Yesterday I had a “coup”, with The Australian publishing a letter by me and giving it the heading “Bad Energy Policy” (see below). This relates to my comment in the letter that “Voters would have to choose between two bad policies, with the Labor Party offering results twice as bad”.
Although the Editor deleted some bits from my original draft (as shown by the bits in square brackets), he has retained the reference to the letter sent by 300 scientists to Trump on global climate. Several scientists from Australia are signatories, including myself ( I have a BSc Econ Hons from the LSE and economics is a justifiable inclusion here). The language used in Lindzen’s letter and included in my letter below is particularly interesting in that it asserts that government actions to reduce emissions of CO2 produce no environmental benefit and in fact cause serious social and economic harm. This can be taken as the view of deniers rather than sceptics. Note also that the lead author, Dr Richard Lindzen, is a highly regarded atmospheric physicist who has deeply researched this subject and has communicated with me on it (to put me on the right track!).
As I have previously mentioned, before Trump became President officially a group of expert “sceptics” was established to advise him on climate policy. A contact in the US has told me that any substantive statement may not be made until Trump has become more accepted publicly. His first speech to Congress yesterday (which included no reference to climate issues) has in fact received a favourable reaction and suggests he might be “settling down”.
In the meantime, it is reported that the Western Australian Labor Party has decided not to adopt the 50 per cent renewable energy target which Shorten has. In fact that part of Labor now has no renewable policy at all! It appears that South Australia’s experience with its 40 per cent renewable has at least sounded a warning note. As with Turnbull/Shorten, the sources to be used for energy supply has become a major issue in WA, which has elections next week.
Yesterday also saw the publication of an article in the Financial Review by economist Dr Alan Moran, who has just published a book on Climate Change Treaties and Policies in the Trump Era. Note the comment in the article that “The preliminary report of the Finkel committee falsely argues that it is “technology” and “consumers” driving change in the electricity market when it is clearly the government itself through regulations and subsidies”.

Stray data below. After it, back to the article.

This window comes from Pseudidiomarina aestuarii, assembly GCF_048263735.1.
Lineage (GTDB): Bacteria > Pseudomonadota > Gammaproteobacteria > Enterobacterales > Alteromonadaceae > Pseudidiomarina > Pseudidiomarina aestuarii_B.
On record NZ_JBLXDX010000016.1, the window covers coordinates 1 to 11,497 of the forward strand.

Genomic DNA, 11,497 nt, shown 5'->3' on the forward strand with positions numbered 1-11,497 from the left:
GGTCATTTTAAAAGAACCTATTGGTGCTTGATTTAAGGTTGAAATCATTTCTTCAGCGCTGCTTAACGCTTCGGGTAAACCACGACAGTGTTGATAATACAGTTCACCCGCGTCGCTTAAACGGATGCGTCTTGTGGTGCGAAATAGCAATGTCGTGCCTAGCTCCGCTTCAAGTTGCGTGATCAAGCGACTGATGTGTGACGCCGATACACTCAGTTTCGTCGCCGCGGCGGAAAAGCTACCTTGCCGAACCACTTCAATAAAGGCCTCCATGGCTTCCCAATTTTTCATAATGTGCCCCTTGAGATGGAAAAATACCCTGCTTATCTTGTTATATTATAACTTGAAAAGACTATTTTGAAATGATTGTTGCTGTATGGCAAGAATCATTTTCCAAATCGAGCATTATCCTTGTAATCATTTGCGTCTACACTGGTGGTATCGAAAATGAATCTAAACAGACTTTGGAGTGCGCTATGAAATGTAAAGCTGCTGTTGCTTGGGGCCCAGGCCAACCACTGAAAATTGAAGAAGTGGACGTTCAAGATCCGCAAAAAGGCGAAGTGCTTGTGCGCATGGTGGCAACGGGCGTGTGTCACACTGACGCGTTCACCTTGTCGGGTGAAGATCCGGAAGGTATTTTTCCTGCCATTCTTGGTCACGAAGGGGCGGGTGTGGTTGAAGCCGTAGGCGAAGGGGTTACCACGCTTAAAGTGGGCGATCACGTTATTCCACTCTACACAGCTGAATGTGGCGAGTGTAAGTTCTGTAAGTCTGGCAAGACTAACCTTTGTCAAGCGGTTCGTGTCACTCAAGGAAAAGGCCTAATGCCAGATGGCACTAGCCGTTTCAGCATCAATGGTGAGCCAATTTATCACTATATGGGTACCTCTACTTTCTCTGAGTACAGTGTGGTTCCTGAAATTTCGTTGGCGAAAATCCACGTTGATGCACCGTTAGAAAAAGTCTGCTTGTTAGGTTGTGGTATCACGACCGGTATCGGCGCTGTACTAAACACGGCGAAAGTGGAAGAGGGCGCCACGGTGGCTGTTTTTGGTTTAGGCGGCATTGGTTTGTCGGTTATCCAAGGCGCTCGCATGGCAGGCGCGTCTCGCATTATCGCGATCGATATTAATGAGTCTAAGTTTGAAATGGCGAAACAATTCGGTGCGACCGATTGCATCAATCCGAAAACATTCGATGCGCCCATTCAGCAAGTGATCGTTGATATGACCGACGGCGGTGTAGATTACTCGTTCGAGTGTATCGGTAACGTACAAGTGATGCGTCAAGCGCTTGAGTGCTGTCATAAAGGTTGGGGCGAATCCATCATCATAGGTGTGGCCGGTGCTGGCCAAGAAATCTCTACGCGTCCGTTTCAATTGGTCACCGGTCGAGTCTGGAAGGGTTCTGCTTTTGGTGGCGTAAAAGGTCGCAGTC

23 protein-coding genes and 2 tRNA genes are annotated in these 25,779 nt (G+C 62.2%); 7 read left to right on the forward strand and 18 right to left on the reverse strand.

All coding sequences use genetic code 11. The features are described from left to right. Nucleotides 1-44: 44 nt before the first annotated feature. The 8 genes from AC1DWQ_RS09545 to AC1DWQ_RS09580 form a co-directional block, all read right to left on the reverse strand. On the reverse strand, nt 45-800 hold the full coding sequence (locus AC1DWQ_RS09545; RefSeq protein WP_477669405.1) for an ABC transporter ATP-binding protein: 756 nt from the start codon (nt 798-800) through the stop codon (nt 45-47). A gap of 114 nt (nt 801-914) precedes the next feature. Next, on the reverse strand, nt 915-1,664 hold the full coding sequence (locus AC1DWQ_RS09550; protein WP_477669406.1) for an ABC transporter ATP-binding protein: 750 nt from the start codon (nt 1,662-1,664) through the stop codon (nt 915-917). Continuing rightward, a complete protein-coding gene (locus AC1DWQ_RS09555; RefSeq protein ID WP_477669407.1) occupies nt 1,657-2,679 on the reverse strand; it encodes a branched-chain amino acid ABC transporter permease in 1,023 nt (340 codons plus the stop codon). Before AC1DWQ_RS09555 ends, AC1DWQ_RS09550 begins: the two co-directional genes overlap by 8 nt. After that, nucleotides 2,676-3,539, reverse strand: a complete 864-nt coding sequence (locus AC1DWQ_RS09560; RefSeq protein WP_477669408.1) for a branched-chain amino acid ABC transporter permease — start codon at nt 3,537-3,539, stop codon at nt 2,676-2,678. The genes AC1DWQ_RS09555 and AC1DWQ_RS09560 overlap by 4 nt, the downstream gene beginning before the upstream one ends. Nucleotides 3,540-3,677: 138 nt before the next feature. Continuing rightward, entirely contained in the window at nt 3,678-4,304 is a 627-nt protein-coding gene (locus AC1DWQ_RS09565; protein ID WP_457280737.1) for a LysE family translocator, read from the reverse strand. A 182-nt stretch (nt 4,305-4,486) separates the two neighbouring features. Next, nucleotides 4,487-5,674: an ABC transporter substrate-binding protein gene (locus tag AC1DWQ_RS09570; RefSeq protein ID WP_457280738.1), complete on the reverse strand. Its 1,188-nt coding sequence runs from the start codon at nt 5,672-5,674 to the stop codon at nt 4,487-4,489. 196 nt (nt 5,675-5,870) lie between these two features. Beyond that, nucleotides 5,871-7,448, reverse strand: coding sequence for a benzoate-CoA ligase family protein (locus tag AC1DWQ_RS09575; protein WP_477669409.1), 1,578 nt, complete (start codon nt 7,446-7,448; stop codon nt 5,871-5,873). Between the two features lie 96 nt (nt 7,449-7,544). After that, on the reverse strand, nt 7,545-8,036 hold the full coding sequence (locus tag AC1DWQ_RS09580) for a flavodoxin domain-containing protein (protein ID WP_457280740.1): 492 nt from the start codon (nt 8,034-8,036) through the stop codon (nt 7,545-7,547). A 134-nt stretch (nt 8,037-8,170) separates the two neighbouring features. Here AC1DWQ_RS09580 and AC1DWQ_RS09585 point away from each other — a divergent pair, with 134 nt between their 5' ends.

While not a scientist himself, Alan has also deeply researched this subject and will next week be giving public presentations on it on 6,7 and 8 March. He will be making these presentations in Melbourne (twice on 6th) with Andrew Bolt and Terry McCrann, in Sydney (7th) with Nick Cater, and in Brisbane (9th) with Ian Plimer and Senator Malcolm Roberts (details of the times and places of the presentations are here). I will be attending the one on Monday evening.
Bad Energy Policy(Letter published in The Australian, 1 March 2017. Bits in square brackets deleted by Ed)
Your editorial (28/2) rightly points out that under the existing energy policy of the Turnbull government renewables are subsidised to a mandatory share of 23 per cent of national electricity supply and that this will involve further spending of about $10 billion over the next three years. It will also mean a further increase in electricity prices and less security of supply. Voters would have to choose between two bad policies, with the Labor Party offering results twice as bad.
Meanwhile, [an increasing number of commentators both outside Parliament and within it,] commentators are questioning the scientific basis for [government] policies designed to reduce the usage of fossil fuels [in circumstances where there has been no increase in global temperatures for nearly 20 years]. The election of a US President who questions such policies has now been supported in a letter signed by 300 US scientists [and led by Massachusetts Institutes of Technology professor emeritus Richard Lindzen, a prominent atmospheric physicist]. They say “Since 2009, the US and other governments have undertaken actions with respect to global climate that are not scientifically justified and that already have, and will continue to cause serious social and economic harm — with no environmental benefits”.
No doubt such statements will be challenged. But they surely warrant the suspension of a 23 per cent renewable target until more tangible analyses becomes available.
Des Moore, South Yarra.